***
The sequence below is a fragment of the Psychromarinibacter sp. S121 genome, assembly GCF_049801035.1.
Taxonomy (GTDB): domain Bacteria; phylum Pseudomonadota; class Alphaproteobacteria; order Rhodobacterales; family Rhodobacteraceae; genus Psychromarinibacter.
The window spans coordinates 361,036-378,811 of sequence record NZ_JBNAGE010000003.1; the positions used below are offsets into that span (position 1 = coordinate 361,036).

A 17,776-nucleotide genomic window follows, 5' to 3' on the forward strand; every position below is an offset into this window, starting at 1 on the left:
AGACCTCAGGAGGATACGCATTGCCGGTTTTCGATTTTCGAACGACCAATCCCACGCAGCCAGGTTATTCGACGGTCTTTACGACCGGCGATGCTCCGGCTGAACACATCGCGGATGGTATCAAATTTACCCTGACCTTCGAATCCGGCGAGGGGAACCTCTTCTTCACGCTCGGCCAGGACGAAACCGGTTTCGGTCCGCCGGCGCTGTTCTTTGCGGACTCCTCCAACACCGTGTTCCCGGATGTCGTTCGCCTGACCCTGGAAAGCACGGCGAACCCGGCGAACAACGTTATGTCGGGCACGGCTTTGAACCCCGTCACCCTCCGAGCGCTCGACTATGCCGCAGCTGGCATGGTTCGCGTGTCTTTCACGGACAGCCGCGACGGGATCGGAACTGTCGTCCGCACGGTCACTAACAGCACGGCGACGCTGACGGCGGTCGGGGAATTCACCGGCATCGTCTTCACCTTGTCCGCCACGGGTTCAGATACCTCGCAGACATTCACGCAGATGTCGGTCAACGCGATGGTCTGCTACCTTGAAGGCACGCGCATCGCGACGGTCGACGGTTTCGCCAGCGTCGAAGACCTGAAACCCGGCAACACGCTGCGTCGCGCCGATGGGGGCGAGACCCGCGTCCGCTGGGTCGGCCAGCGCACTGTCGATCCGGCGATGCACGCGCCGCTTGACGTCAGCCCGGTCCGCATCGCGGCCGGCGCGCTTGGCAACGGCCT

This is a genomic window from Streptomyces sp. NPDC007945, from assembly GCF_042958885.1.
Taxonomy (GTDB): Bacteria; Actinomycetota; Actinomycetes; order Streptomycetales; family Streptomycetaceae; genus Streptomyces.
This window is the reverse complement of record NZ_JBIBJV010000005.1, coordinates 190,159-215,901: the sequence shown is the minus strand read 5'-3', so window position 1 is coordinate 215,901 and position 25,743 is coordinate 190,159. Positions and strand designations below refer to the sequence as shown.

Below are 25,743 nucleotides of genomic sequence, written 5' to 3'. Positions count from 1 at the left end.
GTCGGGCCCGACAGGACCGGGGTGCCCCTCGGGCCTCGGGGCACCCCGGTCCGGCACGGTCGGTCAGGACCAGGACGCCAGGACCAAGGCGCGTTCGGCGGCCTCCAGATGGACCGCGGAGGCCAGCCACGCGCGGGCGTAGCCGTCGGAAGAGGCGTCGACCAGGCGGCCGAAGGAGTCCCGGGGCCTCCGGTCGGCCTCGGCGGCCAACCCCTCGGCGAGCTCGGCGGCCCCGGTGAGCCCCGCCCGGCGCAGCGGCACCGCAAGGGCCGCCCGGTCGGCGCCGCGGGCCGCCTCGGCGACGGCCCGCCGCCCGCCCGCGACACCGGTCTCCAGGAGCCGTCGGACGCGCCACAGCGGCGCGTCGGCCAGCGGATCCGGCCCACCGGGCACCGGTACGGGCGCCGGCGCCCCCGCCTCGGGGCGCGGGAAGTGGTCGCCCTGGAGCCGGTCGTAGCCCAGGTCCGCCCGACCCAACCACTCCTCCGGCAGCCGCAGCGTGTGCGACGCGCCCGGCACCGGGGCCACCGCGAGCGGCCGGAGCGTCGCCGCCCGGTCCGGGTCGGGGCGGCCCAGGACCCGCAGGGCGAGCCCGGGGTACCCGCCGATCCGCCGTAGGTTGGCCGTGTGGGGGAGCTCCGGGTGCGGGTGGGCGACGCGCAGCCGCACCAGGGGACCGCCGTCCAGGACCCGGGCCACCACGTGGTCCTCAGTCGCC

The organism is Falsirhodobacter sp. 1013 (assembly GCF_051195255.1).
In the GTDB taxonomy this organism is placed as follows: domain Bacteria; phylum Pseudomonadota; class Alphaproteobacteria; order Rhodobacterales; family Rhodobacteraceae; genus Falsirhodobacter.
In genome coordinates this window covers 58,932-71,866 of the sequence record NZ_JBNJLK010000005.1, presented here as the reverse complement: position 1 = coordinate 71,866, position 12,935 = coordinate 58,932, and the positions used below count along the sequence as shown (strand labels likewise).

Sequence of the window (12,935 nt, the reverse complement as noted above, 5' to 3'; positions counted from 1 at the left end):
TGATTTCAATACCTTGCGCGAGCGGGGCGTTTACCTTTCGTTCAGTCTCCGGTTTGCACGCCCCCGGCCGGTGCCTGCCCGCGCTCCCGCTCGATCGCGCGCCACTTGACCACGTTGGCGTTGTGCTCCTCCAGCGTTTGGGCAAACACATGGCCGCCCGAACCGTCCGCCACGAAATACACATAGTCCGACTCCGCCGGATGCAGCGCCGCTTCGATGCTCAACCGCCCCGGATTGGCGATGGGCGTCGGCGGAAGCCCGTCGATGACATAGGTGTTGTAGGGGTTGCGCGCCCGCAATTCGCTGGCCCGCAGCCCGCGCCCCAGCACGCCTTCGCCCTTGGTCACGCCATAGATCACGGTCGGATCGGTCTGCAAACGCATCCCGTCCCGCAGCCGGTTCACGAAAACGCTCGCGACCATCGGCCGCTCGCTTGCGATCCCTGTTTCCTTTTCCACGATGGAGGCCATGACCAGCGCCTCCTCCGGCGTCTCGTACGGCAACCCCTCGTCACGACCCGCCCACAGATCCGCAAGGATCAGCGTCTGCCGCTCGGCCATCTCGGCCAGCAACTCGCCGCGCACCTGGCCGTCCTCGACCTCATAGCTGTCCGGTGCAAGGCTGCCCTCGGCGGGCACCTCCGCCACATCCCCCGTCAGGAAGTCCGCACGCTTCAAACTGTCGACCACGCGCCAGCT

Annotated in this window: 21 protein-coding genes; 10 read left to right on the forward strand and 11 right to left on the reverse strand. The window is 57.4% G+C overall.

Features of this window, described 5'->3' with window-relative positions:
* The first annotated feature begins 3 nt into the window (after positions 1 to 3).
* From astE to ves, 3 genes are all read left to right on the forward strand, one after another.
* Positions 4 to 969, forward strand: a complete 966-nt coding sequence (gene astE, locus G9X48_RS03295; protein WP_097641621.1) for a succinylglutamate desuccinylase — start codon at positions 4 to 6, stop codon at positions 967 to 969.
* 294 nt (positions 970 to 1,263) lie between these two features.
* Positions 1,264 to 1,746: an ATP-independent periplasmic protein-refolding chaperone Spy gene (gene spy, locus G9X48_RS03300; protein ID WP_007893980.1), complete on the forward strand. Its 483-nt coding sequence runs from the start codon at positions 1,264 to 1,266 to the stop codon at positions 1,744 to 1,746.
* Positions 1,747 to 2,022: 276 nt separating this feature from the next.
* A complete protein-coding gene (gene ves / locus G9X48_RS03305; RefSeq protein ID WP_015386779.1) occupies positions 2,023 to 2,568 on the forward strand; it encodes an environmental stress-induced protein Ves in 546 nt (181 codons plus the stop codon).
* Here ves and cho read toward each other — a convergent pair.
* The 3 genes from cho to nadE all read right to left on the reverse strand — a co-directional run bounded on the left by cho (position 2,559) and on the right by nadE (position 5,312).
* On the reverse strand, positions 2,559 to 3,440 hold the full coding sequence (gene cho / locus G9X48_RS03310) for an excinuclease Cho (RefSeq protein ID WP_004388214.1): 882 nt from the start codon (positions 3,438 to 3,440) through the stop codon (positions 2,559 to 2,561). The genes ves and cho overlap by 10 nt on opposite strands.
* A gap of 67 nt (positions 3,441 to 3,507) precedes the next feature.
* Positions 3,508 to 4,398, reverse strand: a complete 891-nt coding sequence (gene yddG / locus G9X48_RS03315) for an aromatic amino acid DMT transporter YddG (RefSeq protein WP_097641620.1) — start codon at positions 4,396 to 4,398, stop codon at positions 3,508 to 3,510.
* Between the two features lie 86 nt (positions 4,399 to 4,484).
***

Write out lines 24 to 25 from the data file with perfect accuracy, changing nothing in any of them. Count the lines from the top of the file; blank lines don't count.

* A complete protein-coding gene (gene ves / locus G9X48_RS03305; RefSeq protein ID WP_015386779.1) occupies positions 2,023 to 2,568 on the forward strand; it encodes an environmental stress-induced protein Ves in 546 nt (181 codons plus the stop codon).
* Here ves and cho read toward each other — a convergent pair.